Burnt Ends.

April 27, 2015

Saturday wrapped up the longest stretch of consecutive coaching/work days of my career.  4 weeks by my estimation.  Worth it?  Most certainly.  I started lifting weights as a sport 10 years ago.  I never thought it would take me here.  That being said, If you know and are friends with me on a personal level, I owe you both a congratulations and an apology.  I don’t think I’ve willingly or been happy about answering my phone for at least the last 3 weeks.

Young strength coaches or trainers,  find balance.  Like me, you might find yourself with a few hours of actual free time on your hands only to find that you have no one to spend it with.  All your friends will have given up.

I’d now like to share with you a picture of personal significance to me.

I spent MANY years trying to find my way out of the classroom.  It looks a lot different from this angle.

I spent MANY years trying to find my way out of the classroom. It looks a lot different from this angle.

One thing that they don’t tell you about getting into the strength and conditioning or general fitness field is the amount of time that you will be spending doing work related things OTHER than coaching at the gym.  More often than not, training will be the first thing to suffer.  You’d think that working at a gym means unlimited gym time with your mental state complexly focused on your sport goals.  That might be true for the first couple years while you’re building your base (and are poor) but when you finely find yourself with your feet underneath you, you will also find your church has been turned into your office; albeit the COOLEST office ever.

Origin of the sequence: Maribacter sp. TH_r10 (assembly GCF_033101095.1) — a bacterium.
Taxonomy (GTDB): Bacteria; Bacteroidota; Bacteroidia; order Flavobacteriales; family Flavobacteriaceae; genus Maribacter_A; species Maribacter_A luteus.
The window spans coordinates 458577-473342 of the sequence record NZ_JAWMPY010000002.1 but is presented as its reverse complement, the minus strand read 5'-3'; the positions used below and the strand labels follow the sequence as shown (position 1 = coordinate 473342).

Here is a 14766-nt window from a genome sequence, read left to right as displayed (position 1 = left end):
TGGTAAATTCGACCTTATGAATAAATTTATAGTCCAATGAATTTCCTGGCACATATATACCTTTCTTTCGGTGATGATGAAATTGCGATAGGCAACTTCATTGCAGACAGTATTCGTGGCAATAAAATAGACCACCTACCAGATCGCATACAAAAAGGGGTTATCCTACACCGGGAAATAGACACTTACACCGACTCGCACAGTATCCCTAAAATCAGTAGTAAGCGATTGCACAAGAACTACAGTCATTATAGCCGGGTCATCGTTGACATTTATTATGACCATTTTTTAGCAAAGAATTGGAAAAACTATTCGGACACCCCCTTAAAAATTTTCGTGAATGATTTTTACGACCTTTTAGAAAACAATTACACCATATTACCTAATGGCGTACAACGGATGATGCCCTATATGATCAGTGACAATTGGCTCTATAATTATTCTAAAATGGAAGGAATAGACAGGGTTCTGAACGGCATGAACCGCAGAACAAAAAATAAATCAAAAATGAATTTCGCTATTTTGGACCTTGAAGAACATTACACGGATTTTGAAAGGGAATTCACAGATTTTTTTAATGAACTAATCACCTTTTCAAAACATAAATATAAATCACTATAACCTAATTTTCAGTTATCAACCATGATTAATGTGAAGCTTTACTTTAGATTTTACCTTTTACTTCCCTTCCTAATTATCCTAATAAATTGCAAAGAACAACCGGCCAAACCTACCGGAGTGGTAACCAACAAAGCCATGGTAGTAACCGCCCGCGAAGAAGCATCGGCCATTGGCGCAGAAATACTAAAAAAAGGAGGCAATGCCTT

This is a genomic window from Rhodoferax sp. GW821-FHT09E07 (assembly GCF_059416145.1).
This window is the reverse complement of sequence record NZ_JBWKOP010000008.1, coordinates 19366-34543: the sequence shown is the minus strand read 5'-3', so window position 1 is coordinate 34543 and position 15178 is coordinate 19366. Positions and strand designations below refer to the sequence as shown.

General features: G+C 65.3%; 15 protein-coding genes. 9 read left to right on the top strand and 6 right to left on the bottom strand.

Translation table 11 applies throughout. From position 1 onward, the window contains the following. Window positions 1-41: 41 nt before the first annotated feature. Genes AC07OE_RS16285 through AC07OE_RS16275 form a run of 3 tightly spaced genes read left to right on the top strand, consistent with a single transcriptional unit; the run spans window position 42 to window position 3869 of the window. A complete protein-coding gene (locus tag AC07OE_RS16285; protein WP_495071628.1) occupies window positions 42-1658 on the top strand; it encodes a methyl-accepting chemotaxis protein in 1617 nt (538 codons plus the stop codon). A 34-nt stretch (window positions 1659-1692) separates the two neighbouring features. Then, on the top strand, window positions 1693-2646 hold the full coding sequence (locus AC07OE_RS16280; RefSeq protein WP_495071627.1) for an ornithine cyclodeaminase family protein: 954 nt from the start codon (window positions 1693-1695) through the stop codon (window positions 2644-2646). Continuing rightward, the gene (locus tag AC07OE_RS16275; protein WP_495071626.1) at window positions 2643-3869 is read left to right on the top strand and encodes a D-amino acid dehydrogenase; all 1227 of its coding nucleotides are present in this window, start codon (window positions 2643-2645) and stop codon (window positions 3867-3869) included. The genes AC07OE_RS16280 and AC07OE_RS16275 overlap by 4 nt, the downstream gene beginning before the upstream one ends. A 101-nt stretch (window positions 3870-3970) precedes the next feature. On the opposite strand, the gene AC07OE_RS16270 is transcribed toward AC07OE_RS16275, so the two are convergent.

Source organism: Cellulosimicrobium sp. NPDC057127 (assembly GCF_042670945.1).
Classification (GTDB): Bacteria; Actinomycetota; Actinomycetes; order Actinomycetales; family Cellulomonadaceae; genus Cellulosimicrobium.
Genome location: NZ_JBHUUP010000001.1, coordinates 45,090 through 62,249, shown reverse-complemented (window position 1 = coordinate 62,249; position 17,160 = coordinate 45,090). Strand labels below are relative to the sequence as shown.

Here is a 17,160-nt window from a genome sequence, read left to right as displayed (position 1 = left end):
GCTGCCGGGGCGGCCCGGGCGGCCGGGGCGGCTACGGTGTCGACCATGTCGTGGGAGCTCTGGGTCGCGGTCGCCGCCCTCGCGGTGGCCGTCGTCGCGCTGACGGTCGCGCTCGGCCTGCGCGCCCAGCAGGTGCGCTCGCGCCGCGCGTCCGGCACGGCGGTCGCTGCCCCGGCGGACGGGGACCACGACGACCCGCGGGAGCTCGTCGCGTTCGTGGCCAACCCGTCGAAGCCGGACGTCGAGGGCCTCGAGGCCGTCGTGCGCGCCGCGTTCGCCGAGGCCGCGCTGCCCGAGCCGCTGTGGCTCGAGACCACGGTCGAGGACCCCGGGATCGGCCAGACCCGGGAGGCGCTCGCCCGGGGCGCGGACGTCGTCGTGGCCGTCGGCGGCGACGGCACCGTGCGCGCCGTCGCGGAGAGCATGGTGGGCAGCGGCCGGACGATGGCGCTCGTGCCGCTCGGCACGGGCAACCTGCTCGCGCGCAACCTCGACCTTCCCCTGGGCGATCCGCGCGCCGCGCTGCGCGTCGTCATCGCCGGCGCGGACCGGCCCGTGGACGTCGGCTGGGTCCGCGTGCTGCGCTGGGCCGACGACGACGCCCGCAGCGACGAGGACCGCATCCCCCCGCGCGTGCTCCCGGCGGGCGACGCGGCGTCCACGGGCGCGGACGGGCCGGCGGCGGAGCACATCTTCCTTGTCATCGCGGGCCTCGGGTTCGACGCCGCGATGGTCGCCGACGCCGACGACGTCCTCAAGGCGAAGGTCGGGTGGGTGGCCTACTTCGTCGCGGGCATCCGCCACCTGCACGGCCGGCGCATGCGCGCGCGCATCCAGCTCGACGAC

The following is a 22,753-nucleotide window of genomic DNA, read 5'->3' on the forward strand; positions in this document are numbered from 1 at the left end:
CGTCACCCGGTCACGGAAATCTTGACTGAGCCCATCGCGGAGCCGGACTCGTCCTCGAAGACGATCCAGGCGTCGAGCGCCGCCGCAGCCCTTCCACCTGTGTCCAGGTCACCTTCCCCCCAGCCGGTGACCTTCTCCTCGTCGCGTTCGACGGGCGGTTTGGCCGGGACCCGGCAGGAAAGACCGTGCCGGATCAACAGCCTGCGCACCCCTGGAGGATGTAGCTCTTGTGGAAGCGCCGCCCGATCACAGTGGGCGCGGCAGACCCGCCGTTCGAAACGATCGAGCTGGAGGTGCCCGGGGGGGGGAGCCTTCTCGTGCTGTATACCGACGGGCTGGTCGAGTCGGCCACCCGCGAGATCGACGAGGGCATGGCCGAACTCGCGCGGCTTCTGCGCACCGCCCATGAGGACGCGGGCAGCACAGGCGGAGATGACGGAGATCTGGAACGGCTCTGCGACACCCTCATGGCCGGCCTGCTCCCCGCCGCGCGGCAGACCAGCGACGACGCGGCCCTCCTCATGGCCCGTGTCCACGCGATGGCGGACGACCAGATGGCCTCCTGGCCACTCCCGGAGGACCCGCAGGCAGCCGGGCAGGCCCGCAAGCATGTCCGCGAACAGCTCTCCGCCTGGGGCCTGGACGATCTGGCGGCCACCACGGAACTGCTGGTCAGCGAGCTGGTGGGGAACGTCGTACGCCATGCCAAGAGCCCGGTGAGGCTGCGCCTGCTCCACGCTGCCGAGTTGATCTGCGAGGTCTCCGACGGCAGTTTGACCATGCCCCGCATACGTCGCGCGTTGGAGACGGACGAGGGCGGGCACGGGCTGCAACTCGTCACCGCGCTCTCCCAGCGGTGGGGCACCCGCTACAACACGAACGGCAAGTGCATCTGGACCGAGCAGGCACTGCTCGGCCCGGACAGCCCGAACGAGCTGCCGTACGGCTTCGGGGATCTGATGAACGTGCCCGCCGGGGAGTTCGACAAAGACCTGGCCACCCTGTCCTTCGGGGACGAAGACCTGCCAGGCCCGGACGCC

The photo pictured above is taken from the NSCA Norcal State Clinic.  I was lucky enough to be one of the featured speakers.  For me, this represented a personal milestone.  This is the first crowd that I came in contact with in 2005 that actually KNEW about Olympic weightlifting.  I can remember eagerly walking into the CSUS weight room and some of the masters kinesiology students were in there practicing their lifts or getting ready for competition.  These were my first weightlifting heroes.  Some of those people were actually present this day when I spoke and it gave me a special feeling of closure re-meeting these people; this time on the professional level.

A final closing thought: The grind IS worth it.  Just make sure that by the time you’re done grinding, you have a plan for the future and people to spend it with.

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